Meta-analysis of the results of four randomised trials [28] demonstrated that VTV was associated with significant reductions in the duration of ventilation and the rate of pneumothorax, but not death or BPD. The trials, however, were small; in total, only 178 infants were included in the meta-analysis. A further limitation was that different VTV modes were used in the four trials. In a subsequent randomised trial, infants with birthweights of 600–1500 gm supported by VC ventilation were compared to those supported by time-cycled pressure limited ventilation [45]; the former reached a predetermined success criterion earlier than the latter, with the difference reaching statistical significance only in babies with a birthweight less than 1000 gm. There were, however, no other advantages demonstrated. In another recent randomised study, VG with SIMV rather than SIMV alone was more effective in maintaining desirable carbon dioxide tensions in infants of greater than 25 weeks of gestational age, but was ineffective in more immature infants [7]. In very low birthweight (VLBW) infants with frequent hypoxaemic episodes, volume rather than pressure controlled SIMV was associated with less bradycardias, but it did not decrease the time spent at an oxygen saturation of less than 80% [20]. Evidence on whether the use of VG in combination with PS improves outcomes, particularly in terms of the effect on lung inflammation, is conflicting [10, 26]. In one study, the only advantage of using VG with PS was that less blood gas monitoring was required [31].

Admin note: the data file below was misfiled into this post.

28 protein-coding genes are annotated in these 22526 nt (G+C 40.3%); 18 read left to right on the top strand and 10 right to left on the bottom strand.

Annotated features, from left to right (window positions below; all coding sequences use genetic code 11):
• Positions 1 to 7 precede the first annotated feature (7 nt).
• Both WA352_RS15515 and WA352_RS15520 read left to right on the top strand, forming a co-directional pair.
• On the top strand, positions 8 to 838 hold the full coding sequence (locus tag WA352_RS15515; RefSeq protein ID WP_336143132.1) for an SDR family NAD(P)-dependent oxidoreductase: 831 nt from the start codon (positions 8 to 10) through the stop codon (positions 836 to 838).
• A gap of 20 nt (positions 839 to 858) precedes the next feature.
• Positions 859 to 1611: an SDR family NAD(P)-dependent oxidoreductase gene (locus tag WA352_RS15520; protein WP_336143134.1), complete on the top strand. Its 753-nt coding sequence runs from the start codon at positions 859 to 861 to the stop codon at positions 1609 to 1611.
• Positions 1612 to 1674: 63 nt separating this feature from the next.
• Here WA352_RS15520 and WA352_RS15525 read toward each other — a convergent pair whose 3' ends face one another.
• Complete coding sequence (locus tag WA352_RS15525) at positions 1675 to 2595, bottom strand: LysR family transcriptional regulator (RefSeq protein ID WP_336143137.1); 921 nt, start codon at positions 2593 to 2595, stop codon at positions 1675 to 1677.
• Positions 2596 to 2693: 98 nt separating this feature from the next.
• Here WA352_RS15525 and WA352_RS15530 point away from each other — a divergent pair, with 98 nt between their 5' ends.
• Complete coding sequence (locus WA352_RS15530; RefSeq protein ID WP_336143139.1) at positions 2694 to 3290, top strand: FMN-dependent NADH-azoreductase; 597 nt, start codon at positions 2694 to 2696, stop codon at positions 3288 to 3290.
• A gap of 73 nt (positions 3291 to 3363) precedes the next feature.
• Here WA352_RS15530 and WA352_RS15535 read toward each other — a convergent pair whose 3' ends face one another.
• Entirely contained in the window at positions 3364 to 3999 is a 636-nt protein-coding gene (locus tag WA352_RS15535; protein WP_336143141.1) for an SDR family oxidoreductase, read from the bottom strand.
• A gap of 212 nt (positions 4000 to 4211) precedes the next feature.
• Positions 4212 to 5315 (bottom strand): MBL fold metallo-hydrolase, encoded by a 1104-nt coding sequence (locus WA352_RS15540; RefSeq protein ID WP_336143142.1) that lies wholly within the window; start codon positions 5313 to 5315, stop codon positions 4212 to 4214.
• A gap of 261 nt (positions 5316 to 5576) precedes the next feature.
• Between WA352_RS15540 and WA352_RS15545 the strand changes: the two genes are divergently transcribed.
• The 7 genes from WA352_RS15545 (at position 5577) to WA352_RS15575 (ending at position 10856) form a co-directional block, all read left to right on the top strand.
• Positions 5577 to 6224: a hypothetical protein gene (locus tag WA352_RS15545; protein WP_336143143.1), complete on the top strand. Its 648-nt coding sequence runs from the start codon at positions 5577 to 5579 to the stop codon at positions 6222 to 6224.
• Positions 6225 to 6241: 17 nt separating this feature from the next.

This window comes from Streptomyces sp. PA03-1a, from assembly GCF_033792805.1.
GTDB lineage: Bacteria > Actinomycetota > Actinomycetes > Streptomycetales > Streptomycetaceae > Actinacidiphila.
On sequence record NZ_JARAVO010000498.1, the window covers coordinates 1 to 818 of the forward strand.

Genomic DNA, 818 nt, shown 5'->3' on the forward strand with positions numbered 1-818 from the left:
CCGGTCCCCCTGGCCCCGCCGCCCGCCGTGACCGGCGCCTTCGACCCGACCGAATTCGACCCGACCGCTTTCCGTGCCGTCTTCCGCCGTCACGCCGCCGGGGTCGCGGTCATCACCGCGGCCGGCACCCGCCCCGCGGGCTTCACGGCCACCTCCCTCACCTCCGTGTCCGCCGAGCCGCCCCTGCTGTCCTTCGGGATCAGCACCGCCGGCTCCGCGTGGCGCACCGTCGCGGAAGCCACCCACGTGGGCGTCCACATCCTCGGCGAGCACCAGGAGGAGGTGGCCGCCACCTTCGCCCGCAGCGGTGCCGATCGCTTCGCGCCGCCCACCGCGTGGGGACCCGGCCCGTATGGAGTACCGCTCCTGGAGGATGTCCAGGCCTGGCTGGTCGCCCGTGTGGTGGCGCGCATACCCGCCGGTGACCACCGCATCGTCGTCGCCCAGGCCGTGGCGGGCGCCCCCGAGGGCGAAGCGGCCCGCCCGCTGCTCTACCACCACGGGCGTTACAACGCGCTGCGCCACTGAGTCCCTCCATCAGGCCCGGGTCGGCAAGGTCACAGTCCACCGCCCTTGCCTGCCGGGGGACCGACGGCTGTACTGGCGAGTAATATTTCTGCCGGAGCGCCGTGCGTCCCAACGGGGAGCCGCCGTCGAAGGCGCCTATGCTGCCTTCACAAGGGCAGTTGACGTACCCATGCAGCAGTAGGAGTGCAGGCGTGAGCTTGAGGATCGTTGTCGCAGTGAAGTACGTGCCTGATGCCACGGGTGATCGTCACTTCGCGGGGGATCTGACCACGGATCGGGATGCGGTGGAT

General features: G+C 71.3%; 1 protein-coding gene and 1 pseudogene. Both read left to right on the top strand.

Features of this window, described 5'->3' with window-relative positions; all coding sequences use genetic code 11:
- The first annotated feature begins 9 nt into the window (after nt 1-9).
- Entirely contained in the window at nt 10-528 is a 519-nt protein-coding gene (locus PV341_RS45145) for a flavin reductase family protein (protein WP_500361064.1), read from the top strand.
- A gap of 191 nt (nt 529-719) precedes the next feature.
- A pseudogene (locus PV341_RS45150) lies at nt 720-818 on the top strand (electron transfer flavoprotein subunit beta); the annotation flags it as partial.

High-frequency oscillatory ventilation (HFOV)

During HFOV, small tidal volumes are delivered at frequencies of between 8 and 15 Hz. Certain oscillators display the volume delivered, but frequency can affect the accuracy of the displayed volume [24]. There have been at least 11 trials in which infants have been randomised to receive HFOV or standard ventilation techniques in the first 24 h after birth. Meta-analysis of their results [18] demonstrated that HFOV had no significant effect on mortality and only a modest reduction in BPD in terms of survivors at term; however, it had no statistically significant effect on short-term neurological abnormality, ICH or PVL. The three most recently reported randomised trials included in the meta-analysis yielded different results. Moriette et al. [29] reported that HFOV was associated with a trend towards an increase in severe ICH; the oscillator they employed has not been used in any of the other randomized trials. Courtney et al. [8] reported that HFOV reduced the combined outcome of BPD and death, but the randomized comparator group was supported by SIMV, which may have put them at a disadvantage as the work of breathing is increased at low SIMV rates. In the third trial [21] (United Kingdom Oscillation, UKOS trial), 799 infants below 29 weeks of gestation were randomised within 1 h of birth to HFOV or standard ventilation techniques, and no benefits or disadvantages of HFOV were noted. In addition, the follow-up assessments of the UKOS survivors also demonstrated no significant differences in lung function results at 1 year of age [47] or in respiratory or neurodevelopmental outcome at 2 years of corrected age [27]. HFOV is also used to “rescue” infants with severe respiratory failure. Mean airway pressure (MAP) is increased in the hope of optimising lung volume and hence oxygenation. An initial improvement in oxygenation in response to HFOV, however, does not guarantee a normal neurodevelopmental outcome at 2 years in very prematurely born infants [12].

Non-invasive respiratory support